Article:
Kansas Wheat Commission president Justin Gilpin, right, talks about the quality of this year’s local wheat during a stop in Cheney this week on the wheat tour. A spring snowstorm has hurt this year’s crop. Fernando Salazar The Wichita Eagle
Kansas Wheat Commission president Justin Gilpin, right, talks about the quality of this year’s local wheat during a stop in Cheney this week on the wheat tour. A spring snowstorm has hurt this year’s crop. Fernando Salazar The Wichita Eagle

Agriculture

Kansas Wheat Tour puts a number on snowstorm’s toll

May 04, 2017 04:50 PM

UPDATED May 05, 2017 06:44 AM

The members of the Kansas Winter Wheat Tour estimated this year’s crop at 282 million bushels, which is down 40 percent from last year’s record.

That drop mostly reflects last weekend’s blizzard that buried about two dozen counties in far western Kansas, plus disease and fewer acres planted in wheat.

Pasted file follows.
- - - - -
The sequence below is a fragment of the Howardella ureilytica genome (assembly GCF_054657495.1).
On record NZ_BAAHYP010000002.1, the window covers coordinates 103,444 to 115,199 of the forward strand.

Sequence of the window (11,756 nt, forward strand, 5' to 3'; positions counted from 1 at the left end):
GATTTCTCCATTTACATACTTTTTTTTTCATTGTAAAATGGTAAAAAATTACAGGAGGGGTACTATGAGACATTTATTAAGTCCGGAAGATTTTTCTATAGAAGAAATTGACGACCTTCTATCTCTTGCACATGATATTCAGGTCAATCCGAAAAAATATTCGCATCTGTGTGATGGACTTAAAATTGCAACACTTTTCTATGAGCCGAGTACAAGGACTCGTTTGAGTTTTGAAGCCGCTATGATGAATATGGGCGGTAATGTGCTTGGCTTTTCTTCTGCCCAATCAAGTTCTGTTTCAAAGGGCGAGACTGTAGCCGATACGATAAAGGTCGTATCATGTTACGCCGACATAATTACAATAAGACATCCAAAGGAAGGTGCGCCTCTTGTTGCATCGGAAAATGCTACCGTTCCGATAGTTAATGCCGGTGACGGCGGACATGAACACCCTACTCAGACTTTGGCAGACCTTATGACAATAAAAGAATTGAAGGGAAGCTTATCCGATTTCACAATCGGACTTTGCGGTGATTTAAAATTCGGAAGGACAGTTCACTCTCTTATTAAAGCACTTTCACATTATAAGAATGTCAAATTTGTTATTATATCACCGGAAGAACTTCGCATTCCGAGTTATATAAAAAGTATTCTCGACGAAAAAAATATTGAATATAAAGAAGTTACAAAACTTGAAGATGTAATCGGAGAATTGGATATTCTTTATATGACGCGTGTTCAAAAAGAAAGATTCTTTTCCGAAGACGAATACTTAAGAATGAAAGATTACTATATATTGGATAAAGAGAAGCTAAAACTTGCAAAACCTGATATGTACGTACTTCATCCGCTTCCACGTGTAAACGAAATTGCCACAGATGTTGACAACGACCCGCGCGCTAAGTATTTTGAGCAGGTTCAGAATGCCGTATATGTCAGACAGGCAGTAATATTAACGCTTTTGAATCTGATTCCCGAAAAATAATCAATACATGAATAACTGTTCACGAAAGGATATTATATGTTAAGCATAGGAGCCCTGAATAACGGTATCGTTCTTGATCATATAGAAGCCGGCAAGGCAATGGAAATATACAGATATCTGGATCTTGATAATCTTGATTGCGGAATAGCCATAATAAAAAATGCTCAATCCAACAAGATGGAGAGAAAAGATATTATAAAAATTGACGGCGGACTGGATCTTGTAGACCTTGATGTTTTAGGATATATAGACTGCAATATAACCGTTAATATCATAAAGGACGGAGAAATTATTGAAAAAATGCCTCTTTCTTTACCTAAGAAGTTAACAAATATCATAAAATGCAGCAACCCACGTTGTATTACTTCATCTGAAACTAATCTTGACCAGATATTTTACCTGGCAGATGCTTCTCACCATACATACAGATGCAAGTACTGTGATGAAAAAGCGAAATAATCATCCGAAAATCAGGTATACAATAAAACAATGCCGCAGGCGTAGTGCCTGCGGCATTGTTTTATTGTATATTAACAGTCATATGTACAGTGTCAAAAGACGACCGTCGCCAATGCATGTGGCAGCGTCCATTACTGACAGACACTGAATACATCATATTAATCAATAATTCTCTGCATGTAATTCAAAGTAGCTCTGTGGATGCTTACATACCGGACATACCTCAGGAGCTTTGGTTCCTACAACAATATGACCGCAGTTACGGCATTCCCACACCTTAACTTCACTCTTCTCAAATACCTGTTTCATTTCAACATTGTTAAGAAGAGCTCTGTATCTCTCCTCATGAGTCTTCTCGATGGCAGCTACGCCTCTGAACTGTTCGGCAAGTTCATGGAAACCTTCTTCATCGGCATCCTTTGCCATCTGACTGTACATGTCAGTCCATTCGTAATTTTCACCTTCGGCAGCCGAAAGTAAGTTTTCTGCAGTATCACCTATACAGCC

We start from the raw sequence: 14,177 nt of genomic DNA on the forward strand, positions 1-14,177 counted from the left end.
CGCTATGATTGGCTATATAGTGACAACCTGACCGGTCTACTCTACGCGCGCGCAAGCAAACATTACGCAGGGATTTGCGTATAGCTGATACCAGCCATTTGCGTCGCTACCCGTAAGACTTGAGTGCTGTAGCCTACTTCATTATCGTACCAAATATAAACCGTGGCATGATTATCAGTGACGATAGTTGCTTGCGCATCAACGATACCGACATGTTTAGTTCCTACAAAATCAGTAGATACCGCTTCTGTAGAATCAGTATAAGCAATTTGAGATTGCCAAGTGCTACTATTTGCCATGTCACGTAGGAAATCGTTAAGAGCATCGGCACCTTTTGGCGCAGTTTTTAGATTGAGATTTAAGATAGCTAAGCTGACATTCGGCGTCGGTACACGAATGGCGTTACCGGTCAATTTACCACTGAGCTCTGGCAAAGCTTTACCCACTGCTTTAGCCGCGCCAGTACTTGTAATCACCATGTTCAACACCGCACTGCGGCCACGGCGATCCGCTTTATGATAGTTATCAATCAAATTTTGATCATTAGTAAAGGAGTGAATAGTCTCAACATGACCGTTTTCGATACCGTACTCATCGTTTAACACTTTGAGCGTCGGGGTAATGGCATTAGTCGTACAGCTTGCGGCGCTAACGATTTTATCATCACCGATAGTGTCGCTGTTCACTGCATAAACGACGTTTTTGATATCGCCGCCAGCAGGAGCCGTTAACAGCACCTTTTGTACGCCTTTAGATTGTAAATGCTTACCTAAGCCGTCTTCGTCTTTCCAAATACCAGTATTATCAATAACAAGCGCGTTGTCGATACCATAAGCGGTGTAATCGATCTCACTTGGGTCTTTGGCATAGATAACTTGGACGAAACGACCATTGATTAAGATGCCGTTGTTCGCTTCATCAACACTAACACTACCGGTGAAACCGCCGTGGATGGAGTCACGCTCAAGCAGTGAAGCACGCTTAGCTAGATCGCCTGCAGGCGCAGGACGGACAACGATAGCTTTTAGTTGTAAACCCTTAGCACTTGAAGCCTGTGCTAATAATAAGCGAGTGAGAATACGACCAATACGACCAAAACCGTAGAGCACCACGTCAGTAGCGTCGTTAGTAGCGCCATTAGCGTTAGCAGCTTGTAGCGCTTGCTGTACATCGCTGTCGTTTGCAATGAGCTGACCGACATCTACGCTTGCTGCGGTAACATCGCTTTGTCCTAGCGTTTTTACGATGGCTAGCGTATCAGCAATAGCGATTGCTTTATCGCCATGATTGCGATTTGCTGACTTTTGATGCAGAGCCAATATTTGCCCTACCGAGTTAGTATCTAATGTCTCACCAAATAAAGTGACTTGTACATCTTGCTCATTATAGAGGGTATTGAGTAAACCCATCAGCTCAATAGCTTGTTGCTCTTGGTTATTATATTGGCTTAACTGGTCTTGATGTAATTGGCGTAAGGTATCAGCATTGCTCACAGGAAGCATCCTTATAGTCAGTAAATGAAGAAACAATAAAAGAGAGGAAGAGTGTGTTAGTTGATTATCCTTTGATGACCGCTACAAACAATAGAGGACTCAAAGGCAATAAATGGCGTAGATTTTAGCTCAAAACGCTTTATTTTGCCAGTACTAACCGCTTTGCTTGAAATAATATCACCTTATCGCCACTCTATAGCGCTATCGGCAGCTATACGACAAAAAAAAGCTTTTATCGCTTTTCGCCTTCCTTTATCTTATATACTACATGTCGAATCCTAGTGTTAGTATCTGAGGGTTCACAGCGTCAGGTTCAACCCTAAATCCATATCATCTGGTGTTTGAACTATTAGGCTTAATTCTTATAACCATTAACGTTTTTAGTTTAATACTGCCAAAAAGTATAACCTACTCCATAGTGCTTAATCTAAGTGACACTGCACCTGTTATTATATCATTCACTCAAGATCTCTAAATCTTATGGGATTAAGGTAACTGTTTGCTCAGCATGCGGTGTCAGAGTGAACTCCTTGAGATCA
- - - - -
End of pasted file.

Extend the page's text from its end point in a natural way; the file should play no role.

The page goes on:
The best estimate for the start of harvest is early June. That could change considerably, based on the amount of heat, sun and rain between now and harvest.

One of the big unknowns is how much of the wheat buried in the blizzard will put out wheat kernels.

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Days after weekend snowstorm, a Kansas wheat tour

The Kansas Winter Wheat Tour made its way from Colby to Wichita Wednesday to check the state's wheat crop. Kansas Wheat Commission CEO Justin Gilpin headed the tour and talked from a stop in Cheney about what they saw. (Video by Fernando Salazar/The Wichita Eagle)

fsalazar@wichitaeagle.com

During the annual tour this week, scores of industry professionals visited hundreds of fields across the state.

The reduced wheat harvest is another blow to many farmers in Kansas who already were facing tough financial straits, living on borrowed money because of low crop prices.